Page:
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Entries in Detroit (12)

Tuesday
Jul182017

Beauty Break: John Boyega

We'll let these images speak for themselves...

Click to read more ...

Tuesday
Jun272017

YNMS: Detroit - Trailer #2

 

by Seán McGovern

Detroit could make Kathryn Bigelow's style definable. Both Zero Dark Thirty and The Hurt Locker tapped into a social, political and very American psyche of the moment. And unlike other filmmakers, hearing that Bigelow is to bring the 1967 Detroit riots to the screen seems absolutely appropriate. Bigelow has always had an eye for life teetering on a knife edge, of people on the fringes - be they wandering vampires, Soviet submariners or black market memory peddlers. Her two most recent films have cemented her as an auteur with a distinct vision but it's adjectives like tense, visceral or full-throated that define her. A director who has long appreciated genre pictures, it's thanks to her historic Oscar standing that her films now arrive with a sense of expectation.

A new trailer for Detroit has recently been released, doing what all good second trailers do: it tells us a little bit more, and hints to something different, both of which will be revealed after the jump...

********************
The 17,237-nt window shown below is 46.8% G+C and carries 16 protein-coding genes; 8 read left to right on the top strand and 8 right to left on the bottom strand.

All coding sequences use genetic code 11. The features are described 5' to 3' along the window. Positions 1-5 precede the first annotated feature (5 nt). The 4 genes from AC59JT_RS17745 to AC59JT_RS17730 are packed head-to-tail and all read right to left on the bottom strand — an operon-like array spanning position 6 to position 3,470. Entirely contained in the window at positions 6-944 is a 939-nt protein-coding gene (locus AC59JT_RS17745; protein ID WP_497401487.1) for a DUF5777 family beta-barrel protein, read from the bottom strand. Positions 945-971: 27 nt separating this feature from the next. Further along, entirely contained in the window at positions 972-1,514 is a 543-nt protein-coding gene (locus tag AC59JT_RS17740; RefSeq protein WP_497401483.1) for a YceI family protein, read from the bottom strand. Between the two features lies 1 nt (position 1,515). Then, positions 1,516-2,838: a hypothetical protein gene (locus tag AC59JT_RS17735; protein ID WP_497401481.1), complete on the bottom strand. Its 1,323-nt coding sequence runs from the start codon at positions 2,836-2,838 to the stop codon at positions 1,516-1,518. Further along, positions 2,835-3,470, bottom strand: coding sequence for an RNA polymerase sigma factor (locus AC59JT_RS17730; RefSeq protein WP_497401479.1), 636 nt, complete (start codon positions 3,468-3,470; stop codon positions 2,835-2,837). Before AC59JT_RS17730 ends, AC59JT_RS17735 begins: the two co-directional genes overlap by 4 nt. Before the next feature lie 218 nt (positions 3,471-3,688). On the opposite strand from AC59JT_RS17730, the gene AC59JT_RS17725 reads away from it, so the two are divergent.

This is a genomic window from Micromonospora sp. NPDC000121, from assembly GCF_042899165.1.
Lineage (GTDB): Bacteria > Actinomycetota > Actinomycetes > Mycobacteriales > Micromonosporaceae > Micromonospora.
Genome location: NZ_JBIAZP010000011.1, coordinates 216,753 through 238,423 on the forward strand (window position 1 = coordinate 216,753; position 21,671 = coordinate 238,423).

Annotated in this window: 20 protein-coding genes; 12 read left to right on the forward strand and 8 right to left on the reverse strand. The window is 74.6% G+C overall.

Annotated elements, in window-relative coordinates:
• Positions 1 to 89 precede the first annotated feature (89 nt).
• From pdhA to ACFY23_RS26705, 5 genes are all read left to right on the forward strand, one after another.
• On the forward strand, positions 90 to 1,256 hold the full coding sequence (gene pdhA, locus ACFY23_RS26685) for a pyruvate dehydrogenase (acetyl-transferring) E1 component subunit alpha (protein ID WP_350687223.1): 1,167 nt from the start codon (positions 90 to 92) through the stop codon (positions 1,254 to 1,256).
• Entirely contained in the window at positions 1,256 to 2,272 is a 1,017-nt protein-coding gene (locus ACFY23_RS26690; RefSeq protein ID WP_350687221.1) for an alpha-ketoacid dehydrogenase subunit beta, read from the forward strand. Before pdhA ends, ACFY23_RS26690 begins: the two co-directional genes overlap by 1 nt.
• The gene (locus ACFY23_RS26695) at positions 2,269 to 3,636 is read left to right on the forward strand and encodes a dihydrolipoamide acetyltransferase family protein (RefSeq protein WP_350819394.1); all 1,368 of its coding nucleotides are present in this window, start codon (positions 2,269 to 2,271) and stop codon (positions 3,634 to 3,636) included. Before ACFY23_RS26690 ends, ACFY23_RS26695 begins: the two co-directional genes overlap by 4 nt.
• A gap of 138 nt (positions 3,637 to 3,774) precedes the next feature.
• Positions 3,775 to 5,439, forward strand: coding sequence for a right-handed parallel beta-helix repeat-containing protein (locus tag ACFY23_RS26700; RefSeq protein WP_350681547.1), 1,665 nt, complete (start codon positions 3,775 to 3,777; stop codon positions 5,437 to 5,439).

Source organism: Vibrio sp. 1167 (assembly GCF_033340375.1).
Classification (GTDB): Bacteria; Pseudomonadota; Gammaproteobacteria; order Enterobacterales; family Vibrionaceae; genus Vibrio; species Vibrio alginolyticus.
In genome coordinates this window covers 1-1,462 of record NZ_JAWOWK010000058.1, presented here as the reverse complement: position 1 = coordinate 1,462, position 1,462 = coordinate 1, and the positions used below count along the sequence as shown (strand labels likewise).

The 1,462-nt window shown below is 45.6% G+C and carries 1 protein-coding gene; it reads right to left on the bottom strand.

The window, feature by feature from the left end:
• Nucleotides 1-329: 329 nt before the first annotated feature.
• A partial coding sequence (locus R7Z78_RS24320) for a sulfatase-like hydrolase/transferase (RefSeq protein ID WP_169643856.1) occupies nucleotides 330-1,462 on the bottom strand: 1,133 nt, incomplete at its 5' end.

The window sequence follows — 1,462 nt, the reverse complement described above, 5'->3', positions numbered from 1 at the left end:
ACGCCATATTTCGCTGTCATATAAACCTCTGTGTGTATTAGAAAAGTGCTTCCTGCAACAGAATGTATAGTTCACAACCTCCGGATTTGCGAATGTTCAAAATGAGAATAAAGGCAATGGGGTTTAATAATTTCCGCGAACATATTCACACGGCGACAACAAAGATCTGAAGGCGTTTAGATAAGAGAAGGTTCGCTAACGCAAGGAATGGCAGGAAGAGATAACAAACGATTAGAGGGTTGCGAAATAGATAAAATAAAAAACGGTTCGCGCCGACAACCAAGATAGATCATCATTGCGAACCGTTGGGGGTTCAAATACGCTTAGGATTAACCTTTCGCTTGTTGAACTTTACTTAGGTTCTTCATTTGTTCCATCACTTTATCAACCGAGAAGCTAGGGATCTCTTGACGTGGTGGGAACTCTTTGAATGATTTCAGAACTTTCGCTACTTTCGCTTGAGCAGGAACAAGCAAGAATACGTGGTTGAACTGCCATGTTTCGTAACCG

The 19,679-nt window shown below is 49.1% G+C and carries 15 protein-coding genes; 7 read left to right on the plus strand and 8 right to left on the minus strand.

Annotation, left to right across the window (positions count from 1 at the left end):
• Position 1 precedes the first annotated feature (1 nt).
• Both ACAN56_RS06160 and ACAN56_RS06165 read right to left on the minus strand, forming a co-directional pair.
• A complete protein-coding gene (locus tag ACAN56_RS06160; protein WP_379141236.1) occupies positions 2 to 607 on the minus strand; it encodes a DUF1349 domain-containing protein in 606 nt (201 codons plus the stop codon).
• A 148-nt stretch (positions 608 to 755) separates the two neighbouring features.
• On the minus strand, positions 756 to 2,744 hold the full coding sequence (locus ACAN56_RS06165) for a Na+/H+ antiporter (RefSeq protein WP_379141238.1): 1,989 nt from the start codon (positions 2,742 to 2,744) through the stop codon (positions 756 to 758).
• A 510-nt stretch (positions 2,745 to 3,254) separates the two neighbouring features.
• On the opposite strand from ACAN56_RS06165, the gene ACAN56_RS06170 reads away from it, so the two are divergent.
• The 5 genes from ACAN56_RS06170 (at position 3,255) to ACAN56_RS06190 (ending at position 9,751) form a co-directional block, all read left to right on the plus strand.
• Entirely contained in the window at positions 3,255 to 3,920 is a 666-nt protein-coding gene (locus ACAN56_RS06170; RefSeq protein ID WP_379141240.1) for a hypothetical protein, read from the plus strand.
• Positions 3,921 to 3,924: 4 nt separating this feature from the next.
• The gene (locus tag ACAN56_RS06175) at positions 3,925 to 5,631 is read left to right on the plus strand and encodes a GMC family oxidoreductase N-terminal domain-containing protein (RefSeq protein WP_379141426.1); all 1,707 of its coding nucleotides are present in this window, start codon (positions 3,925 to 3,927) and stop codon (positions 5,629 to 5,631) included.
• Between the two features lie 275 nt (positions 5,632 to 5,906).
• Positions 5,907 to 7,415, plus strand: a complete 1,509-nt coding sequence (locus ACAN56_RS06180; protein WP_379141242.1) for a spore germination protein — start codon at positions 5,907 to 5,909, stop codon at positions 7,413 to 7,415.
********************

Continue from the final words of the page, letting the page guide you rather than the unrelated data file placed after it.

Click to read more ...

Wednesday
Apr122017

Kathryn Bigelow's "Detroit" Trailer Explodes

Chris here. Kathryn Bigelow’s Zero Dark Thirty follow-up, Detroit, has been veiled in almost as much secrecy as that Oscar-winning film, our only snippets of information being that it’s set during the 1967 Detroit riots. The film also has a pretty packed ensemble cast including John Boyega, Jason Mitchell, and John Krasinski (though suspiciously lacking in black female roles). But now we have a first look at what she’s crafted thanks to a tense trailer – and the results are stellar.

Though our mind naturally wanders to Oscar with Bigelow's name and her regular writing partner Mark Boal attached, the film's late summer release (roughly fifty years after the riots) also suggests confidence the film could be aiming to seize the zeitgeist just as we tire of superhero bombast. Though production company Annapurna Pictures has had Oscar success with the likes of American Hustle, Her, and Zero Dark Thirty, this will be their first outing as a distributor. I'm guessing they'll want the cash from making this a hit before betting on a costly Oscar play. However, I'm already rooting for Jason Mitchell's chances this year - he'll also have Dee Rees's Mudbound to keep him in the conversation.

Might Detroit be included in tomorrow's Cannes lineup announcement? Check out the intense trailer below and tell us your thoughts in the comments. Detroit opens August 4!